The resulting mixture would then be formed into small clad fibers and in turn the fibers would be fabricated into small bundles.

Fabrication of these bundles into a structure with space left between the bundles to facilitate a coolant circulation results in the efficient cooling of the bundles.

A light pumping source will be required for the above bundle arrangement. One approach to provide the needed light source would be to coat the input end of the fiber bundles with a high intensity phosphor having spectral emission lines which lie wholly within the absorption band of the laser material. These phosphors would be backed by a highly reflective metallic coating and in turn excited with a high voltage electron beam. Hence, when the phosphors are excited, light energy would be efficiently captured by the fiber bundles comprising the laser and would be utilized as pump light. Once pump light was introduced into the fiber bundles, it would not escape and could be almost percent utilized to stimulate coherent emission. The pumping efficiency is governed by the quantum efficiency of the absorption band at the pumping wavelength chosen.

It should be noted that the individual fibers which are formed into bundles are clad with a material which will allow a small percentage of energy in the fiber to crosstalk or cross couple with adjacent fibers, thereby enhancing phase coherence between adjacent masing fibers. A suitable cladding material would be composed of a glass which is the same as the host glass for the active maser material, of course, the active material would be removed.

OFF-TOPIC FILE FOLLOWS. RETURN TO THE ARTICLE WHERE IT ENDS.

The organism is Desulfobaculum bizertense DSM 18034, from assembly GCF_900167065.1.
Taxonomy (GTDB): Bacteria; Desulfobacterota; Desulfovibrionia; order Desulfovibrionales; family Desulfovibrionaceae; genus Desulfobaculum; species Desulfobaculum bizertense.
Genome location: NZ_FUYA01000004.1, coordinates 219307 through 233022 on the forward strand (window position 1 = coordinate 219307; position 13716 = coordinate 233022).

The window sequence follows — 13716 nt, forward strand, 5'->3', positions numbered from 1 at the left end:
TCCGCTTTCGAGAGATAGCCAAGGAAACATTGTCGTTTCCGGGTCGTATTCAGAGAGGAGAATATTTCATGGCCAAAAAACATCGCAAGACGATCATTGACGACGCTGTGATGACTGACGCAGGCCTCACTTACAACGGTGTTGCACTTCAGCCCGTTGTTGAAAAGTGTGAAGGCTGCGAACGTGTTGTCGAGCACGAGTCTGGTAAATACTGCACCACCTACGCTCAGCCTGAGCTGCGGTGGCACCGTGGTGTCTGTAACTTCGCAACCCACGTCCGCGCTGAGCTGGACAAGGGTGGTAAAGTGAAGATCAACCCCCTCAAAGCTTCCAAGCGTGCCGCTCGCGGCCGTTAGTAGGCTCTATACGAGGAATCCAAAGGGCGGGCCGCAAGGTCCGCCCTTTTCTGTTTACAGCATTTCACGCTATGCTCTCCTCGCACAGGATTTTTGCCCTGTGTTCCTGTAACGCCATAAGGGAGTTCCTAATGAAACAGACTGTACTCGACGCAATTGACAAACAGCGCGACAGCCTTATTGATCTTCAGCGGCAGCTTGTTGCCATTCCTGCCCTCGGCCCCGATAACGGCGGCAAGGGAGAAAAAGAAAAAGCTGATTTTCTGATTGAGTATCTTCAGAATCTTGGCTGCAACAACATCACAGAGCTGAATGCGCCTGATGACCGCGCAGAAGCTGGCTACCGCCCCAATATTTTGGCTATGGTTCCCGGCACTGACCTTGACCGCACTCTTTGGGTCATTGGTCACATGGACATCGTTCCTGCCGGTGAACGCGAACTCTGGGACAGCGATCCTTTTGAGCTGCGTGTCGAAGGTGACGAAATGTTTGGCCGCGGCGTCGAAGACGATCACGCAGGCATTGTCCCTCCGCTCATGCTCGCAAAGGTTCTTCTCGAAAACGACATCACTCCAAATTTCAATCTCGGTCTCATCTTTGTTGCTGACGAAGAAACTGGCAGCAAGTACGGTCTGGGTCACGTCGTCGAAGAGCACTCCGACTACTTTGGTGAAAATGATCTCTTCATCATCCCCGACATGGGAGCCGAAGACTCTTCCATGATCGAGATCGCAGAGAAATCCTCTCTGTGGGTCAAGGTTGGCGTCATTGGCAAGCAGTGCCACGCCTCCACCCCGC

The electron beam exciting the phosphors could be focused down to a narrow spot and swept across the face of the phosphors to successively excite all of the fibers. The area of phosphor excited by the electron stream illuminating the fibers long enough to pump its atoms up to its energy level for lasing.

An alternative phosphor pump and laser bundle arrangement is also available wherein a small space would be left between the ends of the fiber bundles and a phosphor face plate. This space would permit the passage of a liquid coolant for the phosphors.

It is therefore an object of this invention to utilize small glass fiber as active maser elements in which only a few modes may be supported.

Another object of this invention is to bundle small glass fibers together to form an active maser unit in which there is cross coupling between fibers, thereby enhancing the coherent emission of the bundle.

As another object of this invention, the ease in manufacturing fibers of small diameters in large volume effects significant savings in manufacturing cost.

Yet another object of this invention resides in the utilization of the glass fibers high surface to volume ratio to provide for optimum heat transfer configurations.

Another object of this invention lies in the use of one or more elements in a suitable binder which element or elements have the inherent capacity to produce a stimulated emission.